Director Lee Sang-woo (이상우) has earned the moniker of the ‘ogre of independent cinema’, a title which he is interestingly in favor of. The titles in his filmography attest to his desire to explore controversial subjects, notably Mother is a Whore (엄마는 창녀다) (2009) and Father is a Dog (아버지는 개다) (2010), both of which scrutinize the Korean family unit. As such, the influential director’s films are fascinating insights into taboo subjects often ignored by mainstream cinema.
With Barbie, the topic of international adoption is broached yet throughout the narrative director Lee Sang-woo also examines the concept of the ‘American dream’, the materialism within Korean society, and the poverty and human rights abuses that impact those living on the fringes of contemporary society. The film is a fascinating perspective on such an array of controversial subjects and, while it does takes some time to establish the story, Barbie is an incredibly compelling and poignant production.
Soon-yeong (Kim Sae-ron (김새론) and her sickly younger sister Soon-ja (Kim Ah-ron (김아론), live with their mentally ill father on the coast of Pohang city. Life is extremely difficult for the family, and while Soon-yeong diligently takes care of everyone her sister dreams of escape. Their uncle Mang-taek (Lee Cheon-hee (이천희) exploits them all in running his coastal motel where drunks and vagrants frequent. Yet everything changes when Mang-taek’s associate, an American named Steve (Earl Jackson) arrives with his daughter Barbie (Cat Tebo) with an offer to take Soon-yeong back to the USA for ‘a better life’. With the family thrown into chaos, and Steve’s motivations becoming increasingly unclear, Soon-yeong and Soon-ja must make decisions that will change them forever.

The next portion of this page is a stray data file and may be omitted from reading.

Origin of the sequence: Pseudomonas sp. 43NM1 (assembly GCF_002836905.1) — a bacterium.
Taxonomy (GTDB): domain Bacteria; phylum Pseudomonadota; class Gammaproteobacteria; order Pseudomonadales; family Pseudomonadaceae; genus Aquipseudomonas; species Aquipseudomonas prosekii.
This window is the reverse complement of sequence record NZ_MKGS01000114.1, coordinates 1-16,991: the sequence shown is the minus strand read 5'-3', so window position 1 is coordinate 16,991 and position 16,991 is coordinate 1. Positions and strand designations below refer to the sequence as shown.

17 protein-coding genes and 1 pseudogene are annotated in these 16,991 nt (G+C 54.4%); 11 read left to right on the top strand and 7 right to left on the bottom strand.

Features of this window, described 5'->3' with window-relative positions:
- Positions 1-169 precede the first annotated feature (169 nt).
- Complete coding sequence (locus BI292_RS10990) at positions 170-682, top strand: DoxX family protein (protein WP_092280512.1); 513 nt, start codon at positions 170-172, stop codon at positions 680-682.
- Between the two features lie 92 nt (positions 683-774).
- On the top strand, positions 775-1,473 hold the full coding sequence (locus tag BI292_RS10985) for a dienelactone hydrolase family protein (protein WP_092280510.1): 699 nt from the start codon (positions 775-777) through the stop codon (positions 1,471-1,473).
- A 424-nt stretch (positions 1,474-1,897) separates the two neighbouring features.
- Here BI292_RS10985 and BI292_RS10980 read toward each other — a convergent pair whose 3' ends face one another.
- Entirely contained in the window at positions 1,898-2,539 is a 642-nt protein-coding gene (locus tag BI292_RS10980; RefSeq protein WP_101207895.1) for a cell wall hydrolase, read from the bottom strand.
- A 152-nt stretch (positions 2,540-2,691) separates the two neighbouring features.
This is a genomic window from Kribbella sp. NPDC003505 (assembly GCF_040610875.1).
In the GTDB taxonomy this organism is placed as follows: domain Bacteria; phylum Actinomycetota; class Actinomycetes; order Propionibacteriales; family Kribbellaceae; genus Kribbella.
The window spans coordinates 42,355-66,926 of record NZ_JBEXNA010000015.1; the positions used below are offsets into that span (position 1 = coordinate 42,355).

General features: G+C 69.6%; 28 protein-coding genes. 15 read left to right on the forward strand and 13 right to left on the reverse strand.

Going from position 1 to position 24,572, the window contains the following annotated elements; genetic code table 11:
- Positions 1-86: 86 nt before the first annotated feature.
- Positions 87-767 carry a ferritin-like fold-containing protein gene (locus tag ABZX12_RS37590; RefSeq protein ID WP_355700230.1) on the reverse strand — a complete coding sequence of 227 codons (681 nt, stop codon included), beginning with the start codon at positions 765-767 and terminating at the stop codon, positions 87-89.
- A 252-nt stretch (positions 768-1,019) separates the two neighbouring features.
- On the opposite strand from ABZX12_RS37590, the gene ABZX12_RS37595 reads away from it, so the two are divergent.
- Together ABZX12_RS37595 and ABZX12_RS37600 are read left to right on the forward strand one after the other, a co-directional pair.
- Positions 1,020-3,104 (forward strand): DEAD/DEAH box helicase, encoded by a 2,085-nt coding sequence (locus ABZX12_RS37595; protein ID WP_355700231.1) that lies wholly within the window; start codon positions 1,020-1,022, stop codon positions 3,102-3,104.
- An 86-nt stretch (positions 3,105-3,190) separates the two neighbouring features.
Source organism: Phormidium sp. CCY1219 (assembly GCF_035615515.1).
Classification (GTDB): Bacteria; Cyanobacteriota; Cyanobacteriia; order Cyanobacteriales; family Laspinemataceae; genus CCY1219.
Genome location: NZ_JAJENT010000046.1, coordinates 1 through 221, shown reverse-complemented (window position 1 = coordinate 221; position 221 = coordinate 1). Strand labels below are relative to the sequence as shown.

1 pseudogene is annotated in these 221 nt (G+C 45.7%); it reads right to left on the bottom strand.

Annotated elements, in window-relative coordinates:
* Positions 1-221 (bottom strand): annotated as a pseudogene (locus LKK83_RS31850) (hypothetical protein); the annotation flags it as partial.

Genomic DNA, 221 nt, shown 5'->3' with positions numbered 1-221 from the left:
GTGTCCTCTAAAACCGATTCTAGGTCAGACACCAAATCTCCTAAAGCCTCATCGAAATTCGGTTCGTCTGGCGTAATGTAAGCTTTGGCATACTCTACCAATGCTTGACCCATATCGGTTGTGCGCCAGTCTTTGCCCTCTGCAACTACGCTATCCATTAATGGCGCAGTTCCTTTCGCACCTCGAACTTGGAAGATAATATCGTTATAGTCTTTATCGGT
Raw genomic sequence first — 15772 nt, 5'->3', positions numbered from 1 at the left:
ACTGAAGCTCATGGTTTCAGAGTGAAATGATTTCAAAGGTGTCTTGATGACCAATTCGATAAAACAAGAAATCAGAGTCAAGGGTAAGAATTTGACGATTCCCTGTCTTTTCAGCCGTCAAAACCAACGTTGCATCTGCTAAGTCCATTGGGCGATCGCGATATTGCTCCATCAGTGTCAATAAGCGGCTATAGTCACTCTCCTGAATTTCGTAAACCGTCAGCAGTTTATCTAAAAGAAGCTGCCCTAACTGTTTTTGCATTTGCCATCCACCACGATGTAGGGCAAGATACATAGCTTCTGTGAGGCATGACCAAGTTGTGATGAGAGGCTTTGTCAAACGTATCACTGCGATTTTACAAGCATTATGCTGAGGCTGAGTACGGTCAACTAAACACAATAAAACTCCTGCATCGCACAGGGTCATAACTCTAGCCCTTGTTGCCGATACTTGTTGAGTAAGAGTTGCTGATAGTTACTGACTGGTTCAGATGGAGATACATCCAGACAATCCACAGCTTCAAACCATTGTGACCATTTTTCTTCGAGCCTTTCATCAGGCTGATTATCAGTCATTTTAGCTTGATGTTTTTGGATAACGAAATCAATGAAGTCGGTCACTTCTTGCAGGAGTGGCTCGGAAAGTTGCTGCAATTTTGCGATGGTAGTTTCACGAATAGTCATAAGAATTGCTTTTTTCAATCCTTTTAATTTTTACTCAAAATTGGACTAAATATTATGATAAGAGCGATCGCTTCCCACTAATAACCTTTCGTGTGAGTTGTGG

The world of Barbie – the coastal area of Pohang City – is expertly constructed as a nihilistic purgatory by director Lee Sang-woo. The bleakness of the surroundings and the poverty that afflicts Soon-yeon’s family is palpable, while the vagrants and sexual predators that move in and out of their lives bring a genuine sense of danger to their well-being. The director constantly challenges the family with the society and culture that surrounds them, allowing for a slow-paced yet highly interesting examination of those struggling to survive in contemporary Korea. With no mother and a mentally ill father, it’s down to Soon-yeon to take on the roles of mother for her sibling Soon-ja, as well as wife and bread-winner as she sells home-made accessories and prepares meals. Yet the real tragedy lies in the fact her efforts are never appreciated, as her father cannot articulate his affection while Soon-ja has grown to despise the life into which she has been born, fantasizing of an escape of make-up and pretty dresses. Such protagonists are complex and acutely difficult to portray, yet the casting of real-life sisters Kim Sae-ron and Kim Ah-ron is an absolute masterstroke. The two young actresses are simply wonderful in conveying not only their poverty-stricken lifestyle, but also how it has forged them into very different beings. Kim Sae-ron, who has honed her talent through films such as The Man From Nowhere and Neighbors, is startlingly poignant throughout Barbie as her indomitable spirit overcomes the heartache before her. Yet younger sister Kim Ah-ron continually threatens to steal the show with her vehement bitterness towards those around her and the desperate attempts to make her fantasy of becoming a princess a reality. However, Soon-ja’s poor health always brings her back to the homestead and Soon-yeon’s care, adding further layers of nuance in exploring the family unit.